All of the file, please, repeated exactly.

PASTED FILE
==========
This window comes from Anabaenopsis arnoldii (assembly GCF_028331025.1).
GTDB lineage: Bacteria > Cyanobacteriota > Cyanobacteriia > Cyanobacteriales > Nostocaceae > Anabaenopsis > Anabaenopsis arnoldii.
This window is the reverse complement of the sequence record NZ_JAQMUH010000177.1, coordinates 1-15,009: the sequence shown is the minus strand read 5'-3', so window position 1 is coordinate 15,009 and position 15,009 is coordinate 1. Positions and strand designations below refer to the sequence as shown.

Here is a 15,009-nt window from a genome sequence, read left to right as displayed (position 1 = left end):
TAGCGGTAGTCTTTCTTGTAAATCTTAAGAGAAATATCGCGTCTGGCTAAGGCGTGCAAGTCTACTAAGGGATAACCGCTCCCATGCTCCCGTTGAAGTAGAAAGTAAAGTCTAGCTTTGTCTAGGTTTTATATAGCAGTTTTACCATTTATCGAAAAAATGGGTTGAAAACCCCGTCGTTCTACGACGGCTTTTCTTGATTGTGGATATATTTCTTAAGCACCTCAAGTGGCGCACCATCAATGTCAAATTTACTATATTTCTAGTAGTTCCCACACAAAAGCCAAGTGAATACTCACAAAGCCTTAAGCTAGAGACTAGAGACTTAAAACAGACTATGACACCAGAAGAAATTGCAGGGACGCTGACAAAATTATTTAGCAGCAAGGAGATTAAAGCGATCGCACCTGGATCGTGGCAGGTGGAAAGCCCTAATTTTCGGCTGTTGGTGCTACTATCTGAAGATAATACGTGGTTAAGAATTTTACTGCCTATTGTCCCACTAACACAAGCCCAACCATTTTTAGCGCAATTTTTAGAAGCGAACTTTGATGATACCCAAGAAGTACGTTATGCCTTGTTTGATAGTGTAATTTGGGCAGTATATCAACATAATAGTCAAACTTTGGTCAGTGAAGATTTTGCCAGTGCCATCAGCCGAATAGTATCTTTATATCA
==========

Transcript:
This window comes from Anabaenopsis arnoldii (assembly GCF_028331025.1).
GTDB lineage: Bacteria > Cyanobacteriota > Cyanobacteriia > Cyanobacteriales > Nostocaceae > Anabaenopsis > Anabaenopsis arnoldii.
This window is the reverse complement of the sequence record NZ_JAQMUH010000177.1, coordinates 1-15,009: the sequence shown is the minus strand read 5'-3', so window position 1 is coordinate 15,009 and position 15,009 is coordinate 1. Positions and strand designations below refer to the sequence as shown.

Here is a 15,009-nt window from a genome sequence, read left to right as displayed (position 1 = left end):
TAGCGGTAGTCTTTCTTGTAAATCTTAAGAGAAATATCGCGTCTGGCTAAGGCGTGCAAGTCTACTAAGGGATAACCGCTCCCATGCTCCCGTTGAAGTAGAAAGTAAAGTCTAGCTTTGTCTAGGTTTTATATAGCAGTTTTACCATTTATCGAAAAAATGGGTTGAAAACCCCGTCGTTCTACGACGGCTTTTCTTGATTGTGGATATATTTCTTAAGCACCTCAAGTGGCGCACCATCAATGTCAAATTTACTATATTTCTAGTAGTTCCCACACAAAAGCCAAGTGAATACTCACAAAGCCTTAAGCTAGAGACTAGAGACTTAAAACAGACTATGACACCAGAAGAAATTGCAGGGACGCTGACAAAATTATTTAGCAGCAAGGAGATTAAAGCGATCGCACCTGGATCGTGGCAGGTGGAAAGCCCTAATTTTCGGCTGTTGGTGCTACTATCTGAAGATAATACGTGGTTAAGAATTTTACTGCCTATTGTCCCACTAACACAAGCCCAACCATTTTTAGCGCAATTTTTAGAAGCGAACTTTGATGATACCCAAGAAGTACGTTATGCCTTGTTTGATAGTGTAATTTGGGCAGTATATCAACATAATAGTCAAACTTTGGTCAGTGAAGATTTTGCCAGTGCCATCAGCCGAATAGTATCTTTATATCA